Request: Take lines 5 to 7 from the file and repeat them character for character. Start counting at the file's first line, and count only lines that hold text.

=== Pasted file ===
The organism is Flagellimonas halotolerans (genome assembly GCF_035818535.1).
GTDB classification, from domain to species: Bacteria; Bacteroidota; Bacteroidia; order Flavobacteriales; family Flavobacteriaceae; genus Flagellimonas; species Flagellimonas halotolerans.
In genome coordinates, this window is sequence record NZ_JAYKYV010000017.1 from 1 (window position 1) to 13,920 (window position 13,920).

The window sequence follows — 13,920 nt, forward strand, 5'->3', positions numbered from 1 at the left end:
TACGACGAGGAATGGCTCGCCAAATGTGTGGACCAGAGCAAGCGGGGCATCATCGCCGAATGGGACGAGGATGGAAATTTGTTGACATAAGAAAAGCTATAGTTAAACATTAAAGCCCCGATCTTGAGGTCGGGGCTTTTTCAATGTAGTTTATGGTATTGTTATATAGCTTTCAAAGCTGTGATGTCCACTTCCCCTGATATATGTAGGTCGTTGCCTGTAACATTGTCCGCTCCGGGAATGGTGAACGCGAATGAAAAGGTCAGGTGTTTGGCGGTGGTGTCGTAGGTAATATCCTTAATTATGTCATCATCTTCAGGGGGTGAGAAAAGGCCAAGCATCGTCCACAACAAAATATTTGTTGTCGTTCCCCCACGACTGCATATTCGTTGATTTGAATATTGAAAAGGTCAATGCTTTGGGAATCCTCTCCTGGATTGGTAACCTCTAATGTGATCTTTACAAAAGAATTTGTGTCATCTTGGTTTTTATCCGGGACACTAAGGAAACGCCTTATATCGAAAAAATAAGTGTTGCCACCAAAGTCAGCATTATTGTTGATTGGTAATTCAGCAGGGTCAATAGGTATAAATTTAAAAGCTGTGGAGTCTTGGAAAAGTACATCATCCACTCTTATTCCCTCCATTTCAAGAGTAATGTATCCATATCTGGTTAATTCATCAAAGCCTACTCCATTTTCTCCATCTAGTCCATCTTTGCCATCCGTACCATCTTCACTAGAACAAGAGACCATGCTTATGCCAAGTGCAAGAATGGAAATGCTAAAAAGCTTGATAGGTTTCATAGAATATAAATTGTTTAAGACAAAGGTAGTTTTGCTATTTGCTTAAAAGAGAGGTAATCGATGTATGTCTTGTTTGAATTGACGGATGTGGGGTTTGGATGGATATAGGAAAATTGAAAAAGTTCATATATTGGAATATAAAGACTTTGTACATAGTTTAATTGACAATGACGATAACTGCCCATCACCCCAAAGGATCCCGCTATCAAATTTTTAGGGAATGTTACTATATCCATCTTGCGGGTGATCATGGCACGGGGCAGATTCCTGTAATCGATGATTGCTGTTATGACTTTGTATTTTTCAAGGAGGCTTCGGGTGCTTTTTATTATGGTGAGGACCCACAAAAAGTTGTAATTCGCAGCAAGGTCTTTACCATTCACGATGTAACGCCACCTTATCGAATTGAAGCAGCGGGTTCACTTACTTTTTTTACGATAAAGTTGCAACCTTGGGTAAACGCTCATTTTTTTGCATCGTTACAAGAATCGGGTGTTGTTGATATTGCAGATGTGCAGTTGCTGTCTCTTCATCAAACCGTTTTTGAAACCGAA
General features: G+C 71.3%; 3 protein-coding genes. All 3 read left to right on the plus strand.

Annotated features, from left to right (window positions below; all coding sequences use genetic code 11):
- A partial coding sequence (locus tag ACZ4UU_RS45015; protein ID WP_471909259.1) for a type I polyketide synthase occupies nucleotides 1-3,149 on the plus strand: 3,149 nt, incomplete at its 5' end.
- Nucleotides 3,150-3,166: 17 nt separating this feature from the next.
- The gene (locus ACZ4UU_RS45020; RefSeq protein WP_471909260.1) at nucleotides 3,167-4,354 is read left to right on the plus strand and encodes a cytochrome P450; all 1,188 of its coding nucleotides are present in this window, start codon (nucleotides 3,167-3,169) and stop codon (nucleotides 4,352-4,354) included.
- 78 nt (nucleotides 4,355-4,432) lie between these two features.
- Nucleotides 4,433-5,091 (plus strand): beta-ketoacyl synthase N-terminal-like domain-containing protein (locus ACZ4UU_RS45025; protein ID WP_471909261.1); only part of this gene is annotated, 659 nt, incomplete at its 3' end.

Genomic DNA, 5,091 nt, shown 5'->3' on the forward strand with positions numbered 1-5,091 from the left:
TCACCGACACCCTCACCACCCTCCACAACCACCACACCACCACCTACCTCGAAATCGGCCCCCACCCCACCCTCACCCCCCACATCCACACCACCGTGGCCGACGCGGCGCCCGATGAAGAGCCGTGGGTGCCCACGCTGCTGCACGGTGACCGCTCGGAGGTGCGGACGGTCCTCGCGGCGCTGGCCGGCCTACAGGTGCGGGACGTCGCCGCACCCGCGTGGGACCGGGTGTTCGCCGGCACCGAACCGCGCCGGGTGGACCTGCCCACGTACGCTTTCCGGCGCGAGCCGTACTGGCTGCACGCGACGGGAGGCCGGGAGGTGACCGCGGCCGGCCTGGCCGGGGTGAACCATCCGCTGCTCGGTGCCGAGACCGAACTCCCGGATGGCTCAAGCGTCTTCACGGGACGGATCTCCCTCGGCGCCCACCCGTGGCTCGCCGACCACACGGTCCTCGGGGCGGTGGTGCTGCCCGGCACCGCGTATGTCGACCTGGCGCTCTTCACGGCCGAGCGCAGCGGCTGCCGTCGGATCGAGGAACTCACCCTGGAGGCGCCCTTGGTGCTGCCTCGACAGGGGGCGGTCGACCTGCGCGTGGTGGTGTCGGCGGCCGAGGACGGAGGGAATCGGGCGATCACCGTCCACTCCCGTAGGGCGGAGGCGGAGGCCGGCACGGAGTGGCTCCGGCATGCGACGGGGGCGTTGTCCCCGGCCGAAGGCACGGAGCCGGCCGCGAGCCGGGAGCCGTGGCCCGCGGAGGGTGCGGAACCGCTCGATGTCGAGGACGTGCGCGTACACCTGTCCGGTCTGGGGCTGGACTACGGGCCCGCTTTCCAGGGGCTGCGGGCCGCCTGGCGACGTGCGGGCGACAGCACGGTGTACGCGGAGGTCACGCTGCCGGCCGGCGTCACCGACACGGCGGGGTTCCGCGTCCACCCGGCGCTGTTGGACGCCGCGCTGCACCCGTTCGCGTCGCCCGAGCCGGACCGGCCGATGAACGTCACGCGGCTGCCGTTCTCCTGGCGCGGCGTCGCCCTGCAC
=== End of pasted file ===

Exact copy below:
TACGACGAGGAATGGCTCGCCAAATGTGTGGACCAGAGCAAGCGGGGCATCATCGCCGAATGGGACGAGGATGGAAATTTGTTGACATAAGAAAAGCTATAGTTAAACATTAAAGCCCCGATCTTGAGGTCGGGGCTTTTTCAATGTAGTTTATGGTATTGTTATATAGCTTTCAAAGCTGTGATGTCCACTTCCCCTGATATATGTAGGTCGTTGCCTGTAACATTGTCCGCTCCGGGAATGGTGAACGCGAATGAAAAGGTCAGGTGTTTGGCGGTGGTGTCGTAGGTAATATCCTTAATTATGTCATCATCTTCAGGGGGTGAGAAAAGGCCAAGCATCGTCCACAACAAAATATTTGTTGTCGTTCCCCCACGACTGCATATTCGTTGATTTGAATATTGAAAAGGTCAATGCTTTGGGAATCCTCTCCTGGATTGGTAACCTCTAATGTGATCTTTACAAAAGAATTTGTGTCATCTTGGTTTTTATCCGGGACACTAAGGAAACGCCTTATATCGAAAAAATAAGTGTTGCCACCAAAGTCAGCATTATTGTTGATTGGTAATTCAGCAGGGTCAATAGGTATAAATTTAAAAGCTGTGGAGTCTTGGAAAAGTACATCATCCACTCTTATTCCCTCCATTTCAAGAGTAATGTATCCATATCTGGTTAATTCATCAAAGCCTACTCCATTTTCTCCATCTAGTCCATCTTTGCCATCCGTACCATCTTCACTAGAACAAGAGACCATGCTTATGCCAAGTGCAAGAATGGAAATGCTAAAAAGCTTGATAGGTTTCATAGAATATAAATTGTTTAAGACAAAGGTAGTTTTGCTATTTGCTTAAAAGAGAGGTAATCGATGTATGTCTTGTTTGAATTGACGGATGTGGGGTTTGGATGGATATAGGAAAATTGAAAAAGTTCATATATTGGAATATAAAGACTTTGTACATAGTTTAATTGACAATGACGATAACTGCCCATCACCCCAAAGGATCCCGCTATCAAATTTTTAGGGAATGTTACTATATCCATCTTGCGGGTGATCATGGCACGGGGCAGATTCCTGTAATCGATGATTGCTGTTATGACTTTGTATTTTTCAAGGAGGCTTCGGGTGCTTTTTATTATGGTGAGGACCCACAAAAAGTTGTAATTCGCAGCAAGGTCTTTACCATTCACGATGTAACGCCACCTTATCGAATTGAAGCAGCGGGTTCACTTACTTTTTTTACGATAAAGTTGCAACCTTGGGTAAACGCTCATTTTTTTGCATCGTTACAAGAATCGGGTGTTGTTGATATTGCAGATGTGCAGTTGCTGTCTCTTCATCAAACCGTTTTTGAAACCGAA
General features: G+C 71.3%; 3 protein-coding genes. All 3 read left to right on the plus strand.

Annotated features, from left to right (window positions below; all coding sequences use genetic code 11):